"And at midnight, there was a cry made, Behold the bridegroom cometh: go ye out to meet him...and they that were ready, went in with him to the marriage, and the door was shut...Watch therefore, for ye know neither the day nor the hour the Son of Man cometh Matthew 25:1-13."
“And the virgins, her companions that follow her, shall be brought unto thee Psalm 45:14-15.”
In Matthew 25:1-13, it is obvious who the bridegroom is. The text plainly says the bridegroom is the Son of **Audawm—Jesus Matthew 25:10-13. The context also makes it clear that it is the virgins to whom the Midnight Cry is being made Matthew 25:6-7--not the Bride.
So the question is this, Who are the virgins?
This writer believes the virgins do not represent the Bride of Christ--the Church--but are rather the companions of the bride we read about in Psalm 45:14.
The companions of the bride are those who will come to Christ during The Great Tribulation, and just as Old Covenant believers are not part of that special group saved during the Age of Grace, known as The Church, neither are those who come to Christ during the Time of Jacob's Trouble, better known as the time of The Great Tribulation.
It is generally taught that the “Midnight Cry” of Matthew Twenty-five is synonymous with the “Shout” in 1 Thessalonians 4:16 where Jesus descends from Heaven to raise the dead and catch up the living.
But this is not the case.
The midnight cry, in Matthew Twenty-five, is not being made for the Bride of Christ. Jesus is not a polygamous husband. He has only one bride, and he cleaves only to her. Matthew twenty-five speaks of multiple virgins, so, these cannot be God’s Bride. These virgins are the bride’s companions, those who follow after her, referred to in Psalms 45:14-15.
Prophecy reveals that the King Christ will bring his Queen the bride of Christ into his palace Which is being prepared for us in Heaven (John 14:2). When it is time for the wedding to take place, the companions of the Bride will be brought to the King as well 1 Thessalonians, 4:16-18, Psalm 45:14, Matthew 25:6-13.
Jesus is coming for his Bride. He is coming for her companions as well—but not for both at the same time.
Look closely at what Jesus said concerning his coming, “...as in the days of Noah...so shall also the coming of the Son of **Audawm be Matthew 24:37-39. Just as he brought Noah and his family into the ark before judgment fell in the form of the flood, the Son of Audawm is coming for his bride before he comes back to earth to judge a world that has rejected him.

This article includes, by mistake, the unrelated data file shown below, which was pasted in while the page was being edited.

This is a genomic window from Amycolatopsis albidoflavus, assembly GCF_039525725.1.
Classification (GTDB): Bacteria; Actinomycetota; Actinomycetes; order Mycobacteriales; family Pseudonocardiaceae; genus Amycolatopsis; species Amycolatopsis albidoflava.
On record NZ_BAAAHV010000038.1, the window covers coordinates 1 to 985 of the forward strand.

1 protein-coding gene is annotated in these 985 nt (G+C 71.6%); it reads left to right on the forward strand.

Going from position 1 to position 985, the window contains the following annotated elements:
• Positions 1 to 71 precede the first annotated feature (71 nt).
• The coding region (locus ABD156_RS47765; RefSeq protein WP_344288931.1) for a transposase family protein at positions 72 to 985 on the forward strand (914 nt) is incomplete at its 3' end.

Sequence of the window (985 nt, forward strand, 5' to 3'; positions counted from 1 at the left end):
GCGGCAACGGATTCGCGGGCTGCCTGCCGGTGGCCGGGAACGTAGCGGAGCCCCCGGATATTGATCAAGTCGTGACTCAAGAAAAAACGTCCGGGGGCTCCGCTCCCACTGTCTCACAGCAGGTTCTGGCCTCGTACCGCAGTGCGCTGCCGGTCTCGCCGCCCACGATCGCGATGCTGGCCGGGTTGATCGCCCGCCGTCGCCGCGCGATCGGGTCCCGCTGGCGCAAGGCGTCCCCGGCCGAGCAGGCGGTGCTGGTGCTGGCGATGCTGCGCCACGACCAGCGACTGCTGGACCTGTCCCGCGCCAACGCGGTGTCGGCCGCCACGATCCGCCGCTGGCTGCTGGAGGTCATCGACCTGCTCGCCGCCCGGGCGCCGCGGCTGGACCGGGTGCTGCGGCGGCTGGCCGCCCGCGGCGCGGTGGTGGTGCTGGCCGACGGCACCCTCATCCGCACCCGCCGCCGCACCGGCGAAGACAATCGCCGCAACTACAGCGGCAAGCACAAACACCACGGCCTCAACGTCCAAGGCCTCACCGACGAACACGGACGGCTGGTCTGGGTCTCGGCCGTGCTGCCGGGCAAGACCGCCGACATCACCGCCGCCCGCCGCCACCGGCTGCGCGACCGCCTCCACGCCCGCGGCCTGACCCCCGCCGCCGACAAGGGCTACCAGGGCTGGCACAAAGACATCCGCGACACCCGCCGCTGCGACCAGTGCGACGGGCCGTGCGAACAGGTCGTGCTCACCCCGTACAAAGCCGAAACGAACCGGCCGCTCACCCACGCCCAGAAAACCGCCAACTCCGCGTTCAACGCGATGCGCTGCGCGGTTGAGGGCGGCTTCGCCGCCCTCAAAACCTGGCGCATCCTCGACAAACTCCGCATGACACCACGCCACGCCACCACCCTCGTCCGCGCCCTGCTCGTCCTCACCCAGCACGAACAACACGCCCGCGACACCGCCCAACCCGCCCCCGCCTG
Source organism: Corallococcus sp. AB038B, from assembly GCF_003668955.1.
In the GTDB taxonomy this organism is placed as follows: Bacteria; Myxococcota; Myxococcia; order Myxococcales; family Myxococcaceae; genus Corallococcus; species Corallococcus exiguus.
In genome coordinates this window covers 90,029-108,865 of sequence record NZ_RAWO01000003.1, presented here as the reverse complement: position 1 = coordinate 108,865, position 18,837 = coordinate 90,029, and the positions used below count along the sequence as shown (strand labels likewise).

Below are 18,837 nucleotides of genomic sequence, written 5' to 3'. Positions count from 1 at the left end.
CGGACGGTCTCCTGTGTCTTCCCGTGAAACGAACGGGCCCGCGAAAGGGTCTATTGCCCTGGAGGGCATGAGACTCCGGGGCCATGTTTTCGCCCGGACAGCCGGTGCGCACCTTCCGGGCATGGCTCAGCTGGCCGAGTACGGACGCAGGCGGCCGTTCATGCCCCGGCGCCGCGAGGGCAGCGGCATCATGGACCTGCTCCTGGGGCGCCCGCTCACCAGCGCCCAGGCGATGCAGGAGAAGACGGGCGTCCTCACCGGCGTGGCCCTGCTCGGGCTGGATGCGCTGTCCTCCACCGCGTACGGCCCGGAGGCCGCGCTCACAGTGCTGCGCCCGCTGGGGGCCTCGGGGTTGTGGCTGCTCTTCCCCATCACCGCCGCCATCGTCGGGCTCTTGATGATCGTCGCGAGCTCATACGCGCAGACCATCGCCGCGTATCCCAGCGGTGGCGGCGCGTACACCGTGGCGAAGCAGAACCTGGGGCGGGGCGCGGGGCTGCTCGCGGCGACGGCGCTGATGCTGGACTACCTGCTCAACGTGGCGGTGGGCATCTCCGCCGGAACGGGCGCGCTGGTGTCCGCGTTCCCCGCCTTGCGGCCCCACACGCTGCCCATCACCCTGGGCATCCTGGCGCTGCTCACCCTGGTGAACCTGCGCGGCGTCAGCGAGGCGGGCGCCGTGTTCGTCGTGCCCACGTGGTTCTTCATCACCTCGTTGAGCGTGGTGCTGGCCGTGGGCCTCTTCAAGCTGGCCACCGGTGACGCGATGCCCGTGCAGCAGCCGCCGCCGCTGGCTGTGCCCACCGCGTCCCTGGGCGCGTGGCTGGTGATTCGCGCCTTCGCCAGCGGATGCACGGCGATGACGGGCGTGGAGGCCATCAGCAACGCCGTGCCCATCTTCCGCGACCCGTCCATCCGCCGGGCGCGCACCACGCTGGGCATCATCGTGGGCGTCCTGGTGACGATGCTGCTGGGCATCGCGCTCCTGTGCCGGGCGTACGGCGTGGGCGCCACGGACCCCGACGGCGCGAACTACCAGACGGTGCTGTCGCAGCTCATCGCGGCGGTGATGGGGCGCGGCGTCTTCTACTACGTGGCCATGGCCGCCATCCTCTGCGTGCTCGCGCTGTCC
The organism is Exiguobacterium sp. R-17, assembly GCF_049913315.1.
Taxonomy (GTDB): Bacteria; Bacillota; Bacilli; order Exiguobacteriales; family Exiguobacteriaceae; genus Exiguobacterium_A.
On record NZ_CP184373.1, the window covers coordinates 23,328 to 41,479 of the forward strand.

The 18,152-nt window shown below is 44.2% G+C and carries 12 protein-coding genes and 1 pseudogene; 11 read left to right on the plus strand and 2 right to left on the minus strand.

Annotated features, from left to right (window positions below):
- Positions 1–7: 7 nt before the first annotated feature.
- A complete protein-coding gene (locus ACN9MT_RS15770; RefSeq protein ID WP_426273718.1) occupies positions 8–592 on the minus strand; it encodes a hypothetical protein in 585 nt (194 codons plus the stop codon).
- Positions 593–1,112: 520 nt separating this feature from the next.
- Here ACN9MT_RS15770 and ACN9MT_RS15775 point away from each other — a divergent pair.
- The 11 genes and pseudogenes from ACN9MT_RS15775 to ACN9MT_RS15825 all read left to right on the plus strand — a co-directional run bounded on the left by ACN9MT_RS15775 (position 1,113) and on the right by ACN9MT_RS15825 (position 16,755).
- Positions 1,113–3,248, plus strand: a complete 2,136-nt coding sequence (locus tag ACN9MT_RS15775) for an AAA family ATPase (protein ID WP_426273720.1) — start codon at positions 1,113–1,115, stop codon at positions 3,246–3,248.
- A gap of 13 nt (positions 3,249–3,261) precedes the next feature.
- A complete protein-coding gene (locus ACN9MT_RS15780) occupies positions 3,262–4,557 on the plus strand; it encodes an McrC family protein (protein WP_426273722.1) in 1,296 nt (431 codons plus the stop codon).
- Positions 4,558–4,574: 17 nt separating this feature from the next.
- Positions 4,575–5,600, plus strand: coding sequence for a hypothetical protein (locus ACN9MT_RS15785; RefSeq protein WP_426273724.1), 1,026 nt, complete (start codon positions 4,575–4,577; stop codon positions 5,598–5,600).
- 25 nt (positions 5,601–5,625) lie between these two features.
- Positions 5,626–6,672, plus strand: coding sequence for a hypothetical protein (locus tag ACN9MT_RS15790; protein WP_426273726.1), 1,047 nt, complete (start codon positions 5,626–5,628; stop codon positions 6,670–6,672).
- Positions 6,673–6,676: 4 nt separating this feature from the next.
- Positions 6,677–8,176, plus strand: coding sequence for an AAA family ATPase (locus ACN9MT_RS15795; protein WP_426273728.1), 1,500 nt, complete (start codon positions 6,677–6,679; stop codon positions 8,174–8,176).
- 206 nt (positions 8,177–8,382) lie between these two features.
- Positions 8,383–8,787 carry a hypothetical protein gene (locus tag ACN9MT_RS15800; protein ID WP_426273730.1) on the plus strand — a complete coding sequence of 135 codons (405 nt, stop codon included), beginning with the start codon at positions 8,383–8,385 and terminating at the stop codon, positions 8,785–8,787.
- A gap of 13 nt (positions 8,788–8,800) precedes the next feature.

As in the days of Noah....
It is wise not to disregard the repeated references our Lord makes to "the Days of Noah." That statement is multi-faceted and rich—referring to much more than simply the sinful, carefree lifestyles Noah's contemporaries lived, even as devastating judgment bore down upon them.
We must be careful to observe that in the days of Noah, the righteous were brought into the ark of safety before judgment came. We must also note that the door to that ark remained open for a short time...others could have come on board. It was entirely their choice not to do so Genesis 7:1-10.
At midnight a cry was made....
After the bridegroom (Jesus) comes for his Bride, the door to the ark—as in the days of Noah—will remain open for a short time. This is so the virgins, the companions of the bride, who will follow after her Psalms 45:14-15, can also be brought in to the King.
The word of God is specific about every word in scripture being pure and good for reproof, rebuke, exhortation, and instruction in righteousness...every word. That is why we pay close attention to the words Jesus chose to use, words like, “as in the days of Noah,” and words like “midnight.”
Midnight means "halfway through the night."
In John 9:4, Jesus said he must work the works of him that sent him while it is day. For the “night” was coming in which no one could work.
In this passage, Jesus made specific references to light, day, and night that provide us with insight into the pre-appointed times and seasons the Father holds in his hand. It is in John 9:4, that Jesus defines the word "midnight" for us.